Apple

The apple is the pomaceous fruit of the apple tree, species Malus domestica in the rose family (Rosaceae). It is one of the most widely cultivated tree fruits, and the most widely known of the many members of genus Malus that are used by humans. Apples grow on small, deciduous trees. The tree originated in Western Asia, where its wild ancestor, Malus sieversii, is still found today. Apples have been grown for thousands of years in Asia and Europe, and were brought to North America by European colonists. Apples have been present in the mythology and religions of many cultures, including Norse, Greek and Christian traditions. In 2010, the fruit's genome was decoded, leading to new understandings of disease control and selective breeding in apple production. There are more than 7,500 known cultivars of apples, resulting in a range of desired characteristics. Different cultivars are bred for various tastes and uses, including in cooking, fresh eating and cider production. Domestic apples are generally propagated by grafting, although wild apples grow readily from seed. Trees are prone to a number of fungal, bacterial and pest problems, which can be controlled by a number of organic and non-organic means. About 69 million tonnes of apples were grown worldwide in 2010, and China produced almost half of this total. The United States is the second-leading producer, with more than 6% of world production. Turkey is third, followed by Italy, India and Poland. Apples are often eaten raw, but can also be found in many foods (especially desserts) and drinks. Many beneficial health effects have been found from eating apples; however, the seeds are slightly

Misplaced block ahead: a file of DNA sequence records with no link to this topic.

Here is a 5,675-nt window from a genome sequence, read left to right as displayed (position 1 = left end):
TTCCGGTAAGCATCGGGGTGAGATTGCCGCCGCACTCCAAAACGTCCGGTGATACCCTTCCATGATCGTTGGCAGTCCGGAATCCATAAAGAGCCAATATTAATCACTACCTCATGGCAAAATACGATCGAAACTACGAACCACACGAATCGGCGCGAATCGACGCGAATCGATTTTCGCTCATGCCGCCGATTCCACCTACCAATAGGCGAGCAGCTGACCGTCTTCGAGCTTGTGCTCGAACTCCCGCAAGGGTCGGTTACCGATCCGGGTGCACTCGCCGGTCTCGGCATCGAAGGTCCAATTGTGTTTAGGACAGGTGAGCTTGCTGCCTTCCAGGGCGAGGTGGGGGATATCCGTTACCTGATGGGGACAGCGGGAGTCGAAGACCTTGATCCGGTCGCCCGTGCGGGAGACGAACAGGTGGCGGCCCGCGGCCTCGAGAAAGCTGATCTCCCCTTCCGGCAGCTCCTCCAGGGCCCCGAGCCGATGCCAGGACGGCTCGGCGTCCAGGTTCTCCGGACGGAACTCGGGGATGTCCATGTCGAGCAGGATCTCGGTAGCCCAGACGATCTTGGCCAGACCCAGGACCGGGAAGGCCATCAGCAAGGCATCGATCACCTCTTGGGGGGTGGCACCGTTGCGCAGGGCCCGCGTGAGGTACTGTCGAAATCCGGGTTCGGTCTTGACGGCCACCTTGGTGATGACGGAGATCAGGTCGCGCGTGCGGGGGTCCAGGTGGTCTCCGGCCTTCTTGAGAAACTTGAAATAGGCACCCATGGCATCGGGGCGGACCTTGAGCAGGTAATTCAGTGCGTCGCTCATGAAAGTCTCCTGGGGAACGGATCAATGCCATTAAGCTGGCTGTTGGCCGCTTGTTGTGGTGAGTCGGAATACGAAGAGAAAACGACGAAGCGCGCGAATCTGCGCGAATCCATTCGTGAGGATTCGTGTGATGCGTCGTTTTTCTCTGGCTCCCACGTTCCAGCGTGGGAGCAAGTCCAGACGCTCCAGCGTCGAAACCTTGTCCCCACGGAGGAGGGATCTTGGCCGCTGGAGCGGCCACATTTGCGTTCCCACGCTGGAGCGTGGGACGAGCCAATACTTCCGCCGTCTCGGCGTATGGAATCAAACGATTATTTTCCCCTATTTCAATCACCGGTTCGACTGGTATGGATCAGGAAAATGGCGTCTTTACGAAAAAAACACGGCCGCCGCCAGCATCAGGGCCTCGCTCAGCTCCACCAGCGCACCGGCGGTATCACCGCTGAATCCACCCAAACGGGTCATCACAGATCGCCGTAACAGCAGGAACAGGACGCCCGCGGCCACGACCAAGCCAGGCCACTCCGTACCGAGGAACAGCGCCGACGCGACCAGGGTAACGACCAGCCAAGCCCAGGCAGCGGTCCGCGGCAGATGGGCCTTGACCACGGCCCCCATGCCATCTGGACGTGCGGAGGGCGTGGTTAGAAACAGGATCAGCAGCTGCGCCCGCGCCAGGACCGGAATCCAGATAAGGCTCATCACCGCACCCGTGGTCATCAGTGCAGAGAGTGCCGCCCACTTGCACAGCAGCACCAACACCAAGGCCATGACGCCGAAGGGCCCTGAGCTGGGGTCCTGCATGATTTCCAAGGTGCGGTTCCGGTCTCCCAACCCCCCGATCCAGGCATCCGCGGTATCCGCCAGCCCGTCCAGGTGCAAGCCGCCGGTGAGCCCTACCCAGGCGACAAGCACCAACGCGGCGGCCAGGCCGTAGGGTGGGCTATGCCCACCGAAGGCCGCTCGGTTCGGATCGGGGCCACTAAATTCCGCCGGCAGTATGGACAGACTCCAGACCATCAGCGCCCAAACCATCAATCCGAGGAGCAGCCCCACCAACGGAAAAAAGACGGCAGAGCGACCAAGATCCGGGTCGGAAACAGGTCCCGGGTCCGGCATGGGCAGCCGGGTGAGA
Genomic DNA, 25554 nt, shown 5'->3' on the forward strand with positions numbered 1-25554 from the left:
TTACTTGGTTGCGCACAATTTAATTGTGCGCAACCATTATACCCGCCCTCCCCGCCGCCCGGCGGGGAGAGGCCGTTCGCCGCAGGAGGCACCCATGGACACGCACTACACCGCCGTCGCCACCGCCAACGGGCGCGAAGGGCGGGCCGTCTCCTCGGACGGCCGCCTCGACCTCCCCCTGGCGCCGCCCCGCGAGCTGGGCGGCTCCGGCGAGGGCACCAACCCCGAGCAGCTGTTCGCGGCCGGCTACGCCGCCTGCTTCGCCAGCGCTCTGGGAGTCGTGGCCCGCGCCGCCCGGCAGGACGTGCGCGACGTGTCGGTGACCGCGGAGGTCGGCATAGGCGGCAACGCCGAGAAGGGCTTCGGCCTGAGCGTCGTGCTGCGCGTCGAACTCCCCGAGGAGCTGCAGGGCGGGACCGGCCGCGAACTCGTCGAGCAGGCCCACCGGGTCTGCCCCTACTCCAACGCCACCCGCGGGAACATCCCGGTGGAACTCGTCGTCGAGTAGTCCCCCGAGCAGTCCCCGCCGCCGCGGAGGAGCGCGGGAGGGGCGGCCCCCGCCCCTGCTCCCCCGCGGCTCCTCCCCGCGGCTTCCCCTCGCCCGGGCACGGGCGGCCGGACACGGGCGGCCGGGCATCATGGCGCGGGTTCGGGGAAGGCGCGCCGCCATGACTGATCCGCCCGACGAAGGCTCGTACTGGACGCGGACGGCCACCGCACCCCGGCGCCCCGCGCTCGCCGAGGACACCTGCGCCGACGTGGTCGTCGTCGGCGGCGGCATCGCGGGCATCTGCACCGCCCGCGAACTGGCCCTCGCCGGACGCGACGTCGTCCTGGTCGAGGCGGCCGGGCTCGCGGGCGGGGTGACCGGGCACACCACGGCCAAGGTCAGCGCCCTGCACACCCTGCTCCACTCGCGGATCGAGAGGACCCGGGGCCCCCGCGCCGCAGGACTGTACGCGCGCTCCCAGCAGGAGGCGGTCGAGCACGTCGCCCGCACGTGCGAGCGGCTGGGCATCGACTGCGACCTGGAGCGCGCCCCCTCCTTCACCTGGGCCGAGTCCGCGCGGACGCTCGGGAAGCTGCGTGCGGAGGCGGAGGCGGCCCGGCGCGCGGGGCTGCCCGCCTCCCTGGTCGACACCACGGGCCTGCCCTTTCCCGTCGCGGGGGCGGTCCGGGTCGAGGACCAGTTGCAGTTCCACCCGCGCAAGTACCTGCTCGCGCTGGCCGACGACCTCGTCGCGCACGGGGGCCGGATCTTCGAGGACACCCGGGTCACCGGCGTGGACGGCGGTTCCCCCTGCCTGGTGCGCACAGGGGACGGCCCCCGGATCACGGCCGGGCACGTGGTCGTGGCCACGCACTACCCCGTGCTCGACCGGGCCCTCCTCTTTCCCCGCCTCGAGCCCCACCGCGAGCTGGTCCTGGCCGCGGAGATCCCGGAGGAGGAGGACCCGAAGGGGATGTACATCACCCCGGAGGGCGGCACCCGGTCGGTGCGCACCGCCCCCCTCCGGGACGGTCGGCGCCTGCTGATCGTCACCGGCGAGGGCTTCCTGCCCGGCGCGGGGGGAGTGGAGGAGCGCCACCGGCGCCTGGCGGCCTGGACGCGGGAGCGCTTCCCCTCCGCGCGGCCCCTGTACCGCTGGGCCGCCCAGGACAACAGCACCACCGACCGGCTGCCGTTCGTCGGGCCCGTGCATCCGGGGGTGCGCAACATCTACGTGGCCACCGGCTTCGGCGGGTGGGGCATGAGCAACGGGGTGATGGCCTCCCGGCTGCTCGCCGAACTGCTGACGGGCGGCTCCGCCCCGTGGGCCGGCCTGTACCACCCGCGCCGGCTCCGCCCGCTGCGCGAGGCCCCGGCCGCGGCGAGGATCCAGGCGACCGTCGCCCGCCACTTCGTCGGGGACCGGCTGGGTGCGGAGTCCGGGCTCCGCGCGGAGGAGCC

poisonous as they contain cyanide and two forms of allergies are seen to various proteins found in the fruit. The apple forms a tree that is small and deciduous, reaching 3 to 12 metres (9.8 to 39 ft) tall, with a broad, often densely twiggy crown.[3] The leaves are alternately arranged simple ovals 5 to 12 cm long and 36 centimetres (1.22.4 in) broad on a 2 to 5 centimetres (0.79 to 2.0 in) petiole with an acute tip, serrated margin and a slightly downy underside. Blossoms are produced in spring simultaneously with the budding of the leaves. The flowers are white with a pink tinge that gradually fades, five petaled, and 2.5 to 3.5 centimetres (0.98 to 1.4 in) in diameter. The fruit matures in autumn, and is typically 5 to 9 centimetres (2.0 to 3.5 in) in diameter. The center of the fruit contains five carpels arranged in a five-point star, each carpel containing one to three seeds, called pips. The original wild ancestors of Malus domestica was Malus sieversii, found growing wild in the mountains of Central Asia in southern Kazakhstan, Kyrgyzstan, Tajikistan, and Xinjiang, China.[3][4] Cultivation of the species, most likely beginning on the forested flanks of the Tian Shan mountains, has progressed over a long period of time and permitted secondary introgression of genes from other species into the open-pollinated seeds, including such a large amount of gene exchange with Malus sylvestris, the crabapple, that current populations of apples are more related to those of crabapples than to the more morphologically similar progenitor Malus sieversii, though in pure strains without recent admixture the contribution of the latter predominates.